Celebrating school choice elevates the importance of public education

Special to redefinED

Editor’s note: National School Choice Week runs from Jan. 21- 27. Organizers expect 3,812 events in Florida this week.

by Andrew R. Campanella

Without question, school choice is redefining education in America.

Throughout America today, more parents are actively choosing education environments for their children than ever before.

Over just the last decade, the variety of choices available for families has increased dramatically. From open enrollment programs in traditional public schools to public magnet schools, public charter schools, online learning, private schools and homeschooling, school choice is now a reality for tens of millions of families, not just an idea.

The result is that students are matched with schools and education environments that meet their needs, and because of that, more children are being inspired to pursue their interests. When kids feel motivated to wake up and go to school in the morning, we know we’re headed down the right path.

At the same time, the term, “school choice,” is also being redefined – in a good way.

Americans now understand that school choice is not about elevating one type of school above another, but represents an opportunity for parents to make decisions for their individual children.

One of the benefits of this redefinition is that many traditional public schools, and public school districts, are embracing the concept of empowering parents with options. More than that: they are proud of the strides they’ve made toward educating and inspiring children and they welcome new opportunities to raise awareness about this success.

During National School Choice Week this year, a record number of public school districts and traditional public schools are participating. These schools and districts are using the week as a chance to promote their schools, the programs within their schools, and the district-level options and choices available to families.

Large public school districts in several states are holding school fairs during the week, and dozens of others are participating in multi-sector school fairs and events.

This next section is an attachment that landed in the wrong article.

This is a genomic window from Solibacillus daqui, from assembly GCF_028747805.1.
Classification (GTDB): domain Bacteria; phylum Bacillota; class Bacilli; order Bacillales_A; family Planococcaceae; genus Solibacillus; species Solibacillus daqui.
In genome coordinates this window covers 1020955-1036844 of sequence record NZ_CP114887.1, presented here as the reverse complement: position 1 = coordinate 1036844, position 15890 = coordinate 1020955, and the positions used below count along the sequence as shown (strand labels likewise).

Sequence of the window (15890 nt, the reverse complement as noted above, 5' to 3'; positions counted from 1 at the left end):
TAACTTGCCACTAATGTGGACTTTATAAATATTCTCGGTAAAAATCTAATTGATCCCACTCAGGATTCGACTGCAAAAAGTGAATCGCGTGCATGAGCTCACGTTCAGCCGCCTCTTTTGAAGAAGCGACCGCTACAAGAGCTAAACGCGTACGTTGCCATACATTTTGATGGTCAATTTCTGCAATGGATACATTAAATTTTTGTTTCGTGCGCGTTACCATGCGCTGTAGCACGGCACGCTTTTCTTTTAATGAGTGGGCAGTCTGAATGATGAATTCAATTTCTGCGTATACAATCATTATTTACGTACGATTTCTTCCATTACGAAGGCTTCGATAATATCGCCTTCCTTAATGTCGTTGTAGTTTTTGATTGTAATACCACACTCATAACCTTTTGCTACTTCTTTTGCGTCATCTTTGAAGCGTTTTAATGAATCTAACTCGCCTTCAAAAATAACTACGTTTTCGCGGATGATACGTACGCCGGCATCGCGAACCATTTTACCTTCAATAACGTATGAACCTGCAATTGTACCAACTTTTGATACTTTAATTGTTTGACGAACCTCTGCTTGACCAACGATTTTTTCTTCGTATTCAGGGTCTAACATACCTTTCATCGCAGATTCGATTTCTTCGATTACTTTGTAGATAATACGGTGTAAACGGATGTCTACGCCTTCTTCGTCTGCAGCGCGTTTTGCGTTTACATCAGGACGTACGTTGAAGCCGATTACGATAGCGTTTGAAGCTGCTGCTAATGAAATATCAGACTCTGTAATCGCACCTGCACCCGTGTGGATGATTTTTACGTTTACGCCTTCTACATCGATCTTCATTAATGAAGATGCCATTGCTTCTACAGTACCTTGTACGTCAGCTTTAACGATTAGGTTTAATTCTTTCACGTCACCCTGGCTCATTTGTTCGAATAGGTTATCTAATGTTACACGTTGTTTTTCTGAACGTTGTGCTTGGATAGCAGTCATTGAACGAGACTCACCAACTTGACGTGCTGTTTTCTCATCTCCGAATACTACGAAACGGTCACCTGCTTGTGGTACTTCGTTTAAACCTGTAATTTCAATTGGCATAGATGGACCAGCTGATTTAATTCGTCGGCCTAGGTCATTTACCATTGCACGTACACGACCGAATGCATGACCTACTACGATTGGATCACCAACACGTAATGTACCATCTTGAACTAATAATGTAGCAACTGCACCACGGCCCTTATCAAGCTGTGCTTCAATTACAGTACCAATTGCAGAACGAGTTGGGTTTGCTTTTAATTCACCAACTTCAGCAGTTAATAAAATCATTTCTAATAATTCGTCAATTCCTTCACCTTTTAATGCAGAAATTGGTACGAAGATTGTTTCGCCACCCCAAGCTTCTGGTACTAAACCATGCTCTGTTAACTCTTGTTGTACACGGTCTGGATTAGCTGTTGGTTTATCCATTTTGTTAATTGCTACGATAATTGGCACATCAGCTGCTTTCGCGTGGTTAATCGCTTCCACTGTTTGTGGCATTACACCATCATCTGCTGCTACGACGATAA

Over the last few years, I’ve visited with district-level administrators in several states. In these meetings, I saw committed educators who are confident in their community’s schools, and eager to participate in any effort that would make parents more aware of the public-sector options available to them.

From my perspective, this is essential.

I still remember the day, before I enrolled in kindergarten, when my mother took me to visit several different schools in my New Jersey hometown. After visiting schools and talking with teachers, we chose our local traditional public school for me. I remained there for twelve grades, and I’m a proud public school graduate.

I recount this experience because I know it is the story of many families: traditional public schools were an active choice for them. And as a result, I firmly believe that any discussion of school choice must include traditional public education – along with public magnet schools, public charter schools, online academies, private schools, and homeschooling – so that families understand the breadth of options they have.

I’ll be honest: it stings when people reflexively think that anyone who raises awareness about school choice must be involved in an effort to undercut public education. It stings because it’s the opposite of my personal experience and because of the depth of gratitude that I have for the many incredible teachers who, along with my parents, helped guide my on my own educational journey. Most importantly: it stings because it simply isn’t true.

The way to elevate public education in America is for even more public schools and school districts, not fewer, to participate in celebrations like National School Choice Week.

With even greater public-sector participation in nonpartisan, nonpolitical awareness efforts like National School Choice Week, our expanding the definition of education can lead to an even greater rediscovery, among parents, of the options available for their children.

In the end, that means more children, in more communities, will be inspired, motivated, and challenged to pursue their dreams. It’s a uniquely American promise, and we can work together to turn that promise into a bright new reality.

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